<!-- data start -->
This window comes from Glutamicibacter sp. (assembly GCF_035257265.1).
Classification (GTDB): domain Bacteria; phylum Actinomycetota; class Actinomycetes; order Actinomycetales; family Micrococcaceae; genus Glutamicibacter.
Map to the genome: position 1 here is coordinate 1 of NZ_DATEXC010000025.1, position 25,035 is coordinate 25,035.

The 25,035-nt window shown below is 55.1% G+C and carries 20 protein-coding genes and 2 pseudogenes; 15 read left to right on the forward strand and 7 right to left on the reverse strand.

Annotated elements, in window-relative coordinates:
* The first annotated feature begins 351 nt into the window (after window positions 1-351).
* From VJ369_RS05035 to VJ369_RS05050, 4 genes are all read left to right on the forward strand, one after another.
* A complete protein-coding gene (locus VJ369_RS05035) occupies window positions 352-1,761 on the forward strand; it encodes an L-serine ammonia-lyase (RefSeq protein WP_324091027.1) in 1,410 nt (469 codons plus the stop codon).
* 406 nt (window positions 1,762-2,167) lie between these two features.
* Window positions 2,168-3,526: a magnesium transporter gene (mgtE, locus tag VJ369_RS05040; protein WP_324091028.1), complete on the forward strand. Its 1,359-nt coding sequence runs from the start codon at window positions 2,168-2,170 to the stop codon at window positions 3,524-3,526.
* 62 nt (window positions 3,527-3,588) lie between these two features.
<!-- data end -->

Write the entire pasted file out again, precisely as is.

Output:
This window comes from Glutamicibacter sp. (assembly GCF_035257265.1).
Classification (GTDB): domain Bacteria; phylum Actinomycetota; class Actinomycetes; order Actinomycetales; family Micrococcaceae; genus Glutamicibacter.
Map to the genome: position 1 here is coordinate 1 of NZ_DATEXC010000025.1, position 25,035 is coordinate 25,035.

The 25,035-nt window shown below is 55.1% G+C and carries 20 protein-coding genes and 2 pseudogenes; 15 read left to right on the forward strand and 7 right to left on the reverse strand.

Annotated elements, in window-relative coordinates:
* The first annotated feature begins 351 nt into the window (after window positions 1-351).
* From VJ369_RS05035 to VJ369_RS05050, 4 genes are all read left to right on the forward strand, one after another.
* A complete protein-coding gene (locus VJ369_RS05035) occupies window positions 352-1,761 on the forward strand; it encodes an L-serine ammonia-lyase (RefSeq protein WP_324091027.1) in 1,410 nt (469 codons plus the stop codon).
* 406 nt (window positions 1,762-2,167) lie between these two features.
* Window positions 2,168-3,526: a magnesium transporter gene (mgtE, locus tag VJ369_RS05040; protein WP_324091028.1), complete on the forward strand. Its 1,359-nt coding sequence runs from the start codon at window positions 2,168-2,170 to the stop codon at window positions 3,524-3,526.
* 62 nt (window positions 3,527-3,588) lie between these two features.